Sarah Harder, president of the American Association of University Women, told a conference of women leaders in Iowa in January that women will be voting "kitchen table issues" in the 1988 election. Not women's issues, not bread and butter issues, but kitchen table issues. "They come," said Harder, "from the center of family life."

It's got a nice ring to it. The kitchen table is not where you discuss aid to the contras. It's where people balance their checkbooks, go over youngsters' report cards, sort out child care arrangements, make lists of things to do and talk on the phone with far-flung siblings over how to care for elderly parents -- and who will do it.

Most of the nation's care-giving is not done in child care centers or nursing homes. Most of it is done in private homes, and most of it is done by women who make up an unpaid, and, until recently, largely invisible army of volunteers.

The kitchen table is their command station in an exhausting battle in which those care-givers all too often are responsible for their own children on one end of the spectrum and elderly parents on the other. The kitchen table is also where the elderly man or woman tries to sort out the problems of caring for an incapacitated spouse, an ordeal for both that can go on for years, with death, widowhood and impoverishment the only certainties.

The Older Women's League has been trying for years to focus the nation's attention on the enormous care-giving tasks that have been placed primarily on older women. Last fall, OWL founders Laurie Shields and the late Tish Sommers wrote a book, "Women Take Care, the Consequences of Caregiving in Today's Society," which was based on interviews with 400 women care-givers across the nation. Some government data included in the book give an idea of the dimension of the problem: in 1985, the last year for which data are available, 1.4 million people over the age of 65 lived in nursing homes and 5.2 million other people over that age needed daily help with such things as bathing, eating and dressing.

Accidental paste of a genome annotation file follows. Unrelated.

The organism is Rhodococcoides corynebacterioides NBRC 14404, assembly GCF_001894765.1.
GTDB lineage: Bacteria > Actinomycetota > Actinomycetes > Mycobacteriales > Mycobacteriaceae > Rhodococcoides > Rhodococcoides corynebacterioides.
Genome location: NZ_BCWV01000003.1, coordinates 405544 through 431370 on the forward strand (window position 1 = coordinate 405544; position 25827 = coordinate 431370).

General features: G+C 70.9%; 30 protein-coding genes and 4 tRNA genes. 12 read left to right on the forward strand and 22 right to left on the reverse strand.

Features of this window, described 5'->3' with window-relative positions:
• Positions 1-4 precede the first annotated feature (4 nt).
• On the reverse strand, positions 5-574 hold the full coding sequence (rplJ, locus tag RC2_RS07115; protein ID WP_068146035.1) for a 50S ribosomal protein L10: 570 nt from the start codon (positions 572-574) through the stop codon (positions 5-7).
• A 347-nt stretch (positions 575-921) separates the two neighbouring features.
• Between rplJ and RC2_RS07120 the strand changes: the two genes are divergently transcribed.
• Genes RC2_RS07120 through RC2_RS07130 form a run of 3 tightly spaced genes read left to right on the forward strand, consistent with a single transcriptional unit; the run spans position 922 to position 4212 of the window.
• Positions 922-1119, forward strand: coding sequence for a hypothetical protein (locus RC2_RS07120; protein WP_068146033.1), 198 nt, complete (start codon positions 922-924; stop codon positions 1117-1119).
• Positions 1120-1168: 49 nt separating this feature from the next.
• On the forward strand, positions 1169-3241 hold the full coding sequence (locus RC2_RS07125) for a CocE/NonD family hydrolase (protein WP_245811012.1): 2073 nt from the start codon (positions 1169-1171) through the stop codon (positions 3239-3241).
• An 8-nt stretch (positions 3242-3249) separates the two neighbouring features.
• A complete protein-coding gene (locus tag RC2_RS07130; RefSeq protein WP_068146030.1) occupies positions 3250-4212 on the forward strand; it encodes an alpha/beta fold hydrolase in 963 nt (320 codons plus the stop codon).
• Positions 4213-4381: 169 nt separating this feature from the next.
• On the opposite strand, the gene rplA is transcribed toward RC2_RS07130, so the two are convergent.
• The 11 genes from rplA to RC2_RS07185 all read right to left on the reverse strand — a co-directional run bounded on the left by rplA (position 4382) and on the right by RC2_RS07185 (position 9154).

About 1.6 million people giving that care are women, usually the elderly person's daughter or wife. About 30 percent of them work outside their homes, but one in five cuts back on her hours to provide care and one in 10 quits her job altogether. One in three of those people gives services that are the equivalent of a full-time job. Between 80 and 90 percent of the care given the elderly outside a nursing home is unpaid care given by family members.

That is generally not a temporary situation. According to OWL, the average woman today can expect to spend as many years caring for a dependent parent or spouse as she does in caring for a dependent child.

That may explain why elderly care and child care have become hot political issues in the late 1980s.

Shortly before Super Tuesday, The Wall Street Journal published a story about an 18-month effort by the American Association of Retired Persons and the Villers Foundation to gain commitments from both Republican and Democratic presidential hopefuls that they would address the need for long-term care for the sick, frail, injured and handicapped. Medicare, the federal health care for the elderly, covers skilled nursing care but not long-term care. Medicaid, the health program for the poor, covers long-term care only when the person has become impoverished. Elderly couples have thus found their life savings hemorrhaging to pay nursing home costs with the surviving spouse left in poverty. Other couples have divorced after decades of marriage so that the savings of the spouse who does not need long-term care are protected.

The Journal article quotes Joshua Wiener, a senior fellow at the Brookings Institution, as saying he is "flabbergasted at how long-term health care has moved from the 'political backwater' . . . to the forefront of this year's election." The Journal also quoted Floyd Fithian, chief of staff for Sen. Paul Simon, as saying it could well be a "decisive issue in the campaign."

In 1986, there were 6 million more women voters than men, according to the Women's Vote Analysis, which predicts that 10 million more women will vote this November than men. The American Association of Retired Persons has 28 million members and it is heading a coalition of dozens of other organizations in an effort called Long Term Care 88.

One of the founding principles of the Older Women's League is that the personal is the political, and that is precisely what is happening with care-giving. It is one of those kitchen table issues that sooner or later will affect every one of us who is part of a family -- and most of us who vote.